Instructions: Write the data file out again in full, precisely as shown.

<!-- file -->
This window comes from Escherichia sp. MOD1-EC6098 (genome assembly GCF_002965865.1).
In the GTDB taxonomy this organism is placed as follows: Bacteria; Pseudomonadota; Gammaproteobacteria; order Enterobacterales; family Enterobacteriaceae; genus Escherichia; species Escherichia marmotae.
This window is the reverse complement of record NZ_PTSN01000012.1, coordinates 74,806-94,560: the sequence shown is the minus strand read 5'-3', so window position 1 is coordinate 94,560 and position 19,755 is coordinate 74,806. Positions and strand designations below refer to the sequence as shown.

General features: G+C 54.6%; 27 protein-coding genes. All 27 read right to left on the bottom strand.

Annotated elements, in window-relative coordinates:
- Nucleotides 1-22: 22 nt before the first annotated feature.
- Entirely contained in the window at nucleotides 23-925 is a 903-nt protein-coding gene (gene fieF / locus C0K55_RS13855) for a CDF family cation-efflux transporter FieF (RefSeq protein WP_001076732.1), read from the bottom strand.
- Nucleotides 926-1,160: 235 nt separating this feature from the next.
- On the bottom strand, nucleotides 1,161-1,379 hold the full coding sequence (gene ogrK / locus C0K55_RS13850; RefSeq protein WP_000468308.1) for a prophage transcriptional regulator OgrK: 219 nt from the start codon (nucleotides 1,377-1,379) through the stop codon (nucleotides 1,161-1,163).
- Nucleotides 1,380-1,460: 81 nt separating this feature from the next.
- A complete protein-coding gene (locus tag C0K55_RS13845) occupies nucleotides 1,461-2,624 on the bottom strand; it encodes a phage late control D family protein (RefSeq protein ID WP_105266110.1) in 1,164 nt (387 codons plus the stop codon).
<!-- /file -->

This window comes from Escherichia sp. MOD1-EC6098 (genome assembly GCF_002965865.1).
In the GTDB taxonomy this organism is placed as follows: Bacteria; Pseudomonadota; Gammaproteobacteria; order Enterobacterales; family Enterobacteriaceae; genus Escherichia; species Escherichia marmotae.
This window is the reverse complement of record NZ_PTSN01000012.1, coordinates 74,806-94,560: the sequence shown is the minus strand read 5'-3', so window position 1 is coordinate 94,560 and position 19,755 is coordinate 74,806. Positions and strand designations below refer to the sequence as shown.

General features: G+C 54.6%; 27 protein-coding genes. All 27 read right to left on the bottom strand.

Annotated elements, in window-relative coordinates:
- Nucleotides 1-22: 22 nt before the first annotated feature.
- Entirely contained in the window at nucleotides 23-925 is a 903-nt protein-coding gene (gene fieF / locus C0K55_RS13855) for a CDF family cation-efflux transporter FieF (RefSeq protein WP_001076732.1), read from the bottom strand.
- Nucleotides 926-1,160: 235 nt separating this feature from the next.
- On the bottom strand, nucleotides 1,161-1,379 hold the full coding sequence (gene ogrK / locus C0K55_RS13850; RefSeq protein WP_000468308.1) for a prophage transcriptional regulator OgrK: 219 nt from the start codon (nucleotides 1,377-1,379) through the stop codon (nucleotides 1,161-1,163).
- Nucleotides 1,380-1,460: 81 nt separating this feature from the next.
- A complete protein-coding gene (locus tag C0K55_RS13845) occupies nucleotides 1,461-2,624 on the bottom strand; it encodes a phage late control D family protein (RefSeq protein ID WP_105266110.1) in 1,164 nt (387 codons plus the stop codon).